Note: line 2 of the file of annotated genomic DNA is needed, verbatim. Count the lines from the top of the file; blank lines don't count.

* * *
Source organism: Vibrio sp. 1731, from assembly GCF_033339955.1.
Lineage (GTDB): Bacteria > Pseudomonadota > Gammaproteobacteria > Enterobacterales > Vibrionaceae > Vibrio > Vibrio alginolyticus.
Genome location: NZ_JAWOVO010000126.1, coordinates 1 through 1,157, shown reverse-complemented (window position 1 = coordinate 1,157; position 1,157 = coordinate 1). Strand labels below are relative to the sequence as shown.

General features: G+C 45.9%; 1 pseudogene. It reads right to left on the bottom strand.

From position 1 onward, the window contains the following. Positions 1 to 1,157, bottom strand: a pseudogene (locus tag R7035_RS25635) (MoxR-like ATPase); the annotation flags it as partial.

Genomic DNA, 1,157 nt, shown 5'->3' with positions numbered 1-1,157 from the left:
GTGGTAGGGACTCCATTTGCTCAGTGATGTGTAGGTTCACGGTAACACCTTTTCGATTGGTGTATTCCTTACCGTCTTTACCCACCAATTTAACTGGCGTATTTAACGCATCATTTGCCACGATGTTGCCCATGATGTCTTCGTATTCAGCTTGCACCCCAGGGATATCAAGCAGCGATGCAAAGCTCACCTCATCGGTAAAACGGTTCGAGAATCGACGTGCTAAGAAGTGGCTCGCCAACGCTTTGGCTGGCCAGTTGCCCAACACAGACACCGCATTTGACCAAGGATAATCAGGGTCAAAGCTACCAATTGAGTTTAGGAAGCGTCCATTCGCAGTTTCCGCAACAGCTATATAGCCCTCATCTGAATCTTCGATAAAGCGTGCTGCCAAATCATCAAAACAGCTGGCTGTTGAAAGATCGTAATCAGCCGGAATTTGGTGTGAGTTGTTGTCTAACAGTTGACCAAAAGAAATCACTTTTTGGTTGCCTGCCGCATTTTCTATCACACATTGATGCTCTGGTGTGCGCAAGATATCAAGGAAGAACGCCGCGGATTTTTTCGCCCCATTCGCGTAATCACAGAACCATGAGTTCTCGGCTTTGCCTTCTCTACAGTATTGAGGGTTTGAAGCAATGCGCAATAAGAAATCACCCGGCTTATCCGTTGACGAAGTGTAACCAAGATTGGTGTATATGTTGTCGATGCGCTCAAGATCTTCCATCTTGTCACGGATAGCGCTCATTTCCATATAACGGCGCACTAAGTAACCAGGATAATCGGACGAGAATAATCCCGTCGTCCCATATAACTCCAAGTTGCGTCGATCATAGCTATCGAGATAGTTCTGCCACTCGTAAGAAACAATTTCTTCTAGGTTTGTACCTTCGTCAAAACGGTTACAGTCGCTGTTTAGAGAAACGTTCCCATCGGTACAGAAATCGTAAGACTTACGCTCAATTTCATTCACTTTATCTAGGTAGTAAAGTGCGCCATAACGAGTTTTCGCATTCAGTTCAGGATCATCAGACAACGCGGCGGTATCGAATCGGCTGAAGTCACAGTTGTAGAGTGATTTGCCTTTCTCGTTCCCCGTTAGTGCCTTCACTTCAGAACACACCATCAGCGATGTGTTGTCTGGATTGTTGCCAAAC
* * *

Lineage (GTDB): Bacteria > Pseudomonadota > Gammaproteobacteria > Enterobacterales > Vibrionaceae > Vibrio > Vibrio alginolyticus.